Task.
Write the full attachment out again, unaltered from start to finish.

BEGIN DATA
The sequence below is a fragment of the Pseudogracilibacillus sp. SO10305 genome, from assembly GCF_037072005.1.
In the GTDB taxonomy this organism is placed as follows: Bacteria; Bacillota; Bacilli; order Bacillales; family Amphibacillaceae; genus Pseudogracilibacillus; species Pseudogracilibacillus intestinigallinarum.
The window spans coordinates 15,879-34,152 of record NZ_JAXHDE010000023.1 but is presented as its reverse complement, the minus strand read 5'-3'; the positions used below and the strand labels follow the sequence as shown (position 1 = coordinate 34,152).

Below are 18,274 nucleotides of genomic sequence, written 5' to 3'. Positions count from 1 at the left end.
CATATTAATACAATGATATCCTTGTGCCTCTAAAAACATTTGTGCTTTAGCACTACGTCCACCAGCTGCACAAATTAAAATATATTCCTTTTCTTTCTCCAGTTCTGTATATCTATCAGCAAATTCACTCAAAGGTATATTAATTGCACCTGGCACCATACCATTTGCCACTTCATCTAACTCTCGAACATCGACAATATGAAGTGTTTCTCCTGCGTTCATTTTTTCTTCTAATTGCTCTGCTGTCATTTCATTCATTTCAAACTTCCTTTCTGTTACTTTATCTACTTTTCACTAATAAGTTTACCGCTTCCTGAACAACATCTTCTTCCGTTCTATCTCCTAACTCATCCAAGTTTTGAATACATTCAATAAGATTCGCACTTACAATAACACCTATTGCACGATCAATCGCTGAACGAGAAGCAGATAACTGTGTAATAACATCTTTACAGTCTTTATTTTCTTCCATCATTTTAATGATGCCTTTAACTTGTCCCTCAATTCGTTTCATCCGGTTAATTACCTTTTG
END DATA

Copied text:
The sequence below is a fragment of the Pseudogracilibacillus sp. SO10305 genome, from assembly GCF_037072005.1.
In the GTDB taxonomy this organism is placed as follows: Bacteria; Bacillota; Bacilli; order Bacillales; family Amphibacillaceae; genus Pseudogracilibacillus; species Pseudogracilibacillus intestinigallinarum.
The window spans coordinates 15,879-34,152 of record NZ_JAXHDE010000023.1 but is presented as its reverse complement, the minus strand read 5'-3'; the positions used below and the strand labels follow the sequence as shown (position 1 = coordinate 34,152).

Below are 18,274 nucleotides of genomic sequence, written 5' to 3'. Positions count from 1 at the left end.
CATATTAATACAATGATATCCTTGTGCCTCTAAAAACATTTGTGCTTTAGCACTACGTCCACCAGCTGCACAAATTAAAATATATTCCTTTTCTTTCTCCAGTTCTGTATATCTATCAGCAAATTCACTCAAAGGTATATTAATTGCACCTGGCACCATACCATTTGCCACTTCATCTAACTCTCGAACATCGACAATATGAAGTGTTTCTCCTGCGTTCATTTTTTCTTCTAATTGCTCTGCTGTCATTTCATTCATTTCAAACTTCCTTTCTGTTACTTTATCTACTTTTCACTAATAAGTTTACCGCTTCCTGAACAACATCTTCTTCCGTTCTATCTCCTAACTCATCCAAGTTTTGAATACATTCAATAAGATTCGCACTTACAATAACACCTATTGCACGATCAATCGCTGAACGAGAAGCAGATAACTGTGTAATAACATCTTTACAGTCTTTATTTTCTTCCATCATTTTAATGATGCCTTTAACTTGTCCCTCAATTCGTTTCATCCGGTTAATTACCTTTTG